Soft contact lenses do not lie directly on the cornea but float on a thin film of tears. The length of time for which the lens is compatible, particularly when worn for a long time, depends on the permeability to oxygen and on the wettability by the lacrimal fluid.
This wettability can be determined with the help of our optical instruments. Measurement of the contact angle helps in the development and quality assurance of biocompatible materials by enabling the long-term wettability and the pre-treatment of the lens surfaces to be analyzed.
Checking the wettability and pre-treatment by means of contact angles
Lenses which are intended to be worn for a long time are usually hydrogels with a silicone content. The silicone component ensures good permeability to oxygen but is hydrophobic. On the one hand, this reduces wetting by the lacrimal fluid; on the other hand, hydrophobic lipids accumulate more easily on the lens and contaminate it. Both effects make them less comfortable to wear.
Contact lens manufacturers improve the wettability by increasing the surface energy and polarity of the lenses by coating, surface pre-treatment or the incorporation of hydrophilic groups. In order to check the improved wetting, the contact angle of the lens surface with water or a tear-like liquid can be measured. A small contact angle indicates good wetting and, at the same time, suggests a low adhesion of contaminating lipids.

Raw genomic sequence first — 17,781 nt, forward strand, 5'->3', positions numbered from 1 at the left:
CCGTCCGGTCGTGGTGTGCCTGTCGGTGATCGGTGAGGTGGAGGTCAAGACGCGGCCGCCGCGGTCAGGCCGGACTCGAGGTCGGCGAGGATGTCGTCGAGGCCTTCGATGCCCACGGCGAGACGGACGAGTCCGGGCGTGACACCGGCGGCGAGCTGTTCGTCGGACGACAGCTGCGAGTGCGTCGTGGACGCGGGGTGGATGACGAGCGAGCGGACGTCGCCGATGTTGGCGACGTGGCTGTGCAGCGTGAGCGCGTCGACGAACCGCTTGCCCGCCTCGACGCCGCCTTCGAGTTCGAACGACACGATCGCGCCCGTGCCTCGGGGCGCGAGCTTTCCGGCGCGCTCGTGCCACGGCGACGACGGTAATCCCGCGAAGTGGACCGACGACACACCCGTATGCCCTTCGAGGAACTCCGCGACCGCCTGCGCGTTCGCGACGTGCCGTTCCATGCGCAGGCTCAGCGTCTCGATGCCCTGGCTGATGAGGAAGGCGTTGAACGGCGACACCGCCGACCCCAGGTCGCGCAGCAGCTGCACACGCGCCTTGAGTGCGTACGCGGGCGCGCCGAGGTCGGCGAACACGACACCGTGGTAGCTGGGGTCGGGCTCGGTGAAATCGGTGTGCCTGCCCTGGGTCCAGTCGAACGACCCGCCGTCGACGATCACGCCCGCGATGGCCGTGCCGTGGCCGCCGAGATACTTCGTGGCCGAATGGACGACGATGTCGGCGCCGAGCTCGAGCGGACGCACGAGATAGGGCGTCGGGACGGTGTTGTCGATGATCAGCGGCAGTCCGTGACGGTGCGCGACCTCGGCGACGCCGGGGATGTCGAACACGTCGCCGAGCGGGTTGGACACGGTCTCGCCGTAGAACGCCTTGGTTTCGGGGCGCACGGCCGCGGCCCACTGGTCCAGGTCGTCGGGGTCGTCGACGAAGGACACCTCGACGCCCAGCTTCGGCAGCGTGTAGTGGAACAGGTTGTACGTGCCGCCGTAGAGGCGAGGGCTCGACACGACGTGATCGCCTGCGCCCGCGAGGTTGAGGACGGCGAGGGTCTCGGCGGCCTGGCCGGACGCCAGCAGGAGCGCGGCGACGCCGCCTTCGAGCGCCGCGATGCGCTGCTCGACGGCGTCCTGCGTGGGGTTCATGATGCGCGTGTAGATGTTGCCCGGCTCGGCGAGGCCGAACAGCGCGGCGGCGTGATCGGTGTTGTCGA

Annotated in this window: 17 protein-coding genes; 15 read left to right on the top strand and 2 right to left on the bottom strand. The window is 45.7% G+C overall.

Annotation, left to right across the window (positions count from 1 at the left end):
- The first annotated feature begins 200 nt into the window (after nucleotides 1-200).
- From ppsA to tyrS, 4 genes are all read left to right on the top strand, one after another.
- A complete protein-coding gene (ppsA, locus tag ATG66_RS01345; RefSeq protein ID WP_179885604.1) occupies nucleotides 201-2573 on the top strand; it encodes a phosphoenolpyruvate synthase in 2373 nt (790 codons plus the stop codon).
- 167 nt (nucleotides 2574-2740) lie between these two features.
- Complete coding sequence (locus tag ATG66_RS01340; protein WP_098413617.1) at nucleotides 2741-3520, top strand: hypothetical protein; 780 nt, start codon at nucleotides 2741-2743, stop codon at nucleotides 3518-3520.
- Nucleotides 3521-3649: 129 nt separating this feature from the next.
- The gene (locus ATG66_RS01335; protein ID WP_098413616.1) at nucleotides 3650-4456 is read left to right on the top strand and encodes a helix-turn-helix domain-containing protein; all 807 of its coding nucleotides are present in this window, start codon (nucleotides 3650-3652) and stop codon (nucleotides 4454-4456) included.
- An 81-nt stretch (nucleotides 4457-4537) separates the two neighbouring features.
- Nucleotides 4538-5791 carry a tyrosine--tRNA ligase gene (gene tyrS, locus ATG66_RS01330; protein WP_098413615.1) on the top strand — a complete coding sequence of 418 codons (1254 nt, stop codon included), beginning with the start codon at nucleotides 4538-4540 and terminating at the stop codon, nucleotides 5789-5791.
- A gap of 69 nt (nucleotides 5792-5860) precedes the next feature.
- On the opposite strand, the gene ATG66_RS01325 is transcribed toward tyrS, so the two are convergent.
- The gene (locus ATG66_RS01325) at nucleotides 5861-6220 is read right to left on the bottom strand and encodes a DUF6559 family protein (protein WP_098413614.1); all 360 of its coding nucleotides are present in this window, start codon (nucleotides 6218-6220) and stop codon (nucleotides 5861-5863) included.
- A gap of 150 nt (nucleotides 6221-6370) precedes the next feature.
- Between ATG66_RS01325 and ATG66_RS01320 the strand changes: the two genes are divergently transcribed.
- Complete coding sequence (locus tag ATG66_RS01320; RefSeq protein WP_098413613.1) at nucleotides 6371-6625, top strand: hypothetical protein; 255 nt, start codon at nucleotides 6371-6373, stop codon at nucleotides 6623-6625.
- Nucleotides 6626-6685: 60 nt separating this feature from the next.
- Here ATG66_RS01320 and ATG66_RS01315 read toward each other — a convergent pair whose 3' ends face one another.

Approximation to wearing conditions
For measuring the contact angle on contact lenses, we have developed a sample holder which simulates the curvature of the eye. Our software has likewise been optimized with a curved contact line (baseline) between liquid and surface for carrying out measurements on contact lenses.
The captive bubble method lends itself for simulating the conditions of the continuously wetted contact lens from a measurement point of view. Here, the contact angle of an air bubble is measured on a permanently immersed lens so that the structure of the hydrogel does not change. This also enables the long-term wettability to be measured in order to investigate the time for which the lens can be worn.
Dynamic measurements of the advancing and receding angle simulate wetting and de-wetting when blinking. When the eyes are closed, the film of tears is forced over the lens surface (advancing angle). Opening the lids is associated with a partial de-wetting of the eye (receding angle).
Both angles are measured with the help of a software-controlled dispensing system which specifically increases and reduces the size of the drops or air bubble on the lens. The difference between the two angles is a measure of the film stability and indicates the wetting behavior of the lens in the eye.